How Customer Service Catapults Your Business To Success

In all the talk of products, market sizes, profit margins, growth rates and other aspects of business, customer service often gets overlooked or is treated as meaning no more than giving the client the product or service that they paid for. Customer service often lacks the glamour, budget and support of other departments within a business. Research & development, for instance, is seen as the lifeblood of a technology firm. You hear very few people talk about the importance of great customer service. Yet, customer service can be a sustainable competitive advantage and driver of value creation within a business. Jeff Bezos, for instance, built great customer service into the very DNA of Amazon: the now standard 1-click ordering is an example of how taking into consideration customer needs can generate revenue  growth and customer acquisition. Bezos credits Amazon’s success to its obsession with constantly improving the customer experience. I believe that customer service should be at the very heart of how your business should be modeled. 

Product-Market Fit

Venture capitalist Marc Andreessen, believes that product-market fit is “the only thing that matters” when it comes to predicting a startup’s success. Product-market fit shifts the focus away from the product to its relationship to the market. Centuries ago, Leonardo da Vinci designed a tank and a flying machine, but there was no market for those things and so those designs remained on pieces of paper. You have to offer your customers something that they want. Product-market fit tells us just how close you get to meeting customer needs. If customers really like what you’re offering them, then you will experience revenue growth, rapid customer acquisition and enjoy pricing power.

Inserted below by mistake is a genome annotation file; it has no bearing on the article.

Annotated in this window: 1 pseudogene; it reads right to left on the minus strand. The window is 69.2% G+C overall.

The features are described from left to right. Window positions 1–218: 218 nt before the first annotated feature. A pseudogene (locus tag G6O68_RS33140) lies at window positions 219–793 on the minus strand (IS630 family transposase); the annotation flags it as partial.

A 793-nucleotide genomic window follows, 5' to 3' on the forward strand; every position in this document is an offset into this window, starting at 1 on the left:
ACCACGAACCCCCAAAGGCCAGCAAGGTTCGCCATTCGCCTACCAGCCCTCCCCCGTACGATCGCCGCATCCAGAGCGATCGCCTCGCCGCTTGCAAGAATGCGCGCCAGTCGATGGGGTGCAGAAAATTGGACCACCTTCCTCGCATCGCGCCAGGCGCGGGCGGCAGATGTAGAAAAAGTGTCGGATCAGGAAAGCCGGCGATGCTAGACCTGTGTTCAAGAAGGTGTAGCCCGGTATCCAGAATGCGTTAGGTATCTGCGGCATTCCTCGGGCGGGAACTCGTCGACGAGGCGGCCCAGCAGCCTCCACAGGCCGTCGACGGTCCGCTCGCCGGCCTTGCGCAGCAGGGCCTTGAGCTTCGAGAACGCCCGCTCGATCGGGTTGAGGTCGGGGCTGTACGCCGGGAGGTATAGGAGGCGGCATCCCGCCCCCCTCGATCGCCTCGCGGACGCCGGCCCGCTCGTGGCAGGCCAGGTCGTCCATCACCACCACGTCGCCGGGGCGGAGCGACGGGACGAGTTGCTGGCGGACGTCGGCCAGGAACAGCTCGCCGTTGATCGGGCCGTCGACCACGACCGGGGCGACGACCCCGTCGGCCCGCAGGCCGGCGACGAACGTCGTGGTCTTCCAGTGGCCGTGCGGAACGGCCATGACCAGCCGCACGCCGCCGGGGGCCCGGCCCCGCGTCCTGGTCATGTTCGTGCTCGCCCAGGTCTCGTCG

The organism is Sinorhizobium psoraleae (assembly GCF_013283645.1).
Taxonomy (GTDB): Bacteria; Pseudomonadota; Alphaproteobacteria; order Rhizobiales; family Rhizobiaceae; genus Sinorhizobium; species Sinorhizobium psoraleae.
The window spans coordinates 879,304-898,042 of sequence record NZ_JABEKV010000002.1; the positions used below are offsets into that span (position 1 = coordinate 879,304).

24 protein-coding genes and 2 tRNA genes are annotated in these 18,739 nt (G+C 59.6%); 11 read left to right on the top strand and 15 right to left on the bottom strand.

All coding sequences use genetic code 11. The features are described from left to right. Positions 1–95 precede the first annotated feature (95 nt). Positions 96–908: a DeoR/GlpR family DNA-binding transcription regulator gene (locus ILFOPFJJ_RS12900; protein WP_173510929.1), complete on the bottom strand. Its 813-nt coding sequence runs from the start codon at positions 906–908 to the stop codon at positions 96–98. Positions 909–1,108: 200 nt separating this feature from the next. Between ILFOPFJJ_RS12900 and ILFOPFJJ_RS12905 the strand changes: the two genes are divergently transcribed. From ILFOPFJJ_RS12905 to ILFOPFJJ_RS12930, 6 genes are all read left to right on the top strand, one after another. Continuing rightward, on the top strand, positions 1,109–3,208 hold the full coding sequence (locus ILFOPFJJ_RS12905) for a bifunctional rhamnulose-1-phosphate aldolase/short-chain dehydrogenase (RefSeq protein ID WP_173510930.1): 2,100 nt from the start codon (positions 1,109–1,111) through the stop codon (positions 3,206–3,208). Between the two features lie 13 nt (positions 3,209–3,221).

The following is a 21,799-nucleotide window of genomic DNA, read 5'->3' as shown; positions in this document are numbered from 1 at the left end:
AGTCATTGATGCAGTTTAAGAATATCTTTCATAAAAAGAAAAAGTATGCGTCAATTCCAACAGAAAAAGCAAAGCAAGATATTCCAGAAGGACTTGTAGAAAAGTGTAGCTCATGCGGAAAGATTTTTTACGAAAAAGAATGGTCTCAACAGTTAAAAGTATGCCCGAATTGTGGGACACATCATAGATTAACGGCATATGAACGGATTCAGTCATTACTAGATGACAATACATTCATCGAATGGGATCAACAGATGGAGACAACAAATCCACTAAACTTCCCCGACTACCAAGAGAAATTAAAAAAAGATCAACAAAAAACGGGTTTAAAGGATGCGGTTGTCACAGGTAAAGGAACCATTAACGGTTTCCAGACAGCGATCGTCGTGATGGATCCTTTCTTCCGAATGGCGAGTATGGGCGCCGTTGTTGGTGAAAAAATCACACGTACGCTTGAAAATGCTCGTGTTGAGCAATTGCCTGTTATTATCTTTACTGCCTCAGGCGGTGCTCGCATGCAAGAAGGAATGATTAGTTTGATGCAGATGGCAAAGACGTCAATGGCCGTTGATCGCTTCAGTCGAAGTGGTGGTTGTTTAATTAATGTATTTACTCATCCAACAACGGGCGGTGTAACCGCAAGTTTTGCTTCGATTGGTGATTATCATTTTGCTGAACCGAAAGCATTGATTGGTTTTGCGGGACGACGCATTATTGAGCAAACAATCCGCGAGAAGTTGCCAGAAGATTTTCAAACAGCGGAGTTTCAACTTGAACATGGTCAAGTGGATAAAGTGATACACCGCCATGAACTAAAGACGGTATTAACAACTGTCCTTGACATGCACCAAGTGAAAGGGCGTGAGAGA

Many founders are obsessed with their ideas rather than meeting customer needs. Everything starts with the customer. Customer service is about more than having call centres, and chat bots.

Communicate Regularly and Clearly

There is significant evidence that a business’ communications are closely tied with the value it creates for its shareholders. The best performing companies tend to have clear communication with their stakeholders. 

Embrace candor and clarity as key communication features. This applies to communications even prior to converting someone into a customer, regardless of the communication platform.

Educate Clients

As we suggested above, candor is a vital part of communication with clients and prospects. HVAC contractors believe that customers will always appreciate forthright communications and transparency. Businesses should not be afraid to deliver bad news or admit to mistakes. Rather than turning customers off, you will win their trust because they will feel that you have their best interests at heart and are ready to do what it takes to make sure that they have a great customer experience. 

This should inform your attempts at educating your customers. Arming them with knowledge helps them make better decisions. Even if that means acknowledging areas where your business is lacking. Use all your communication tools to reach out to your customers and help them understand your product better and any relevant information that they need to make better decisions.

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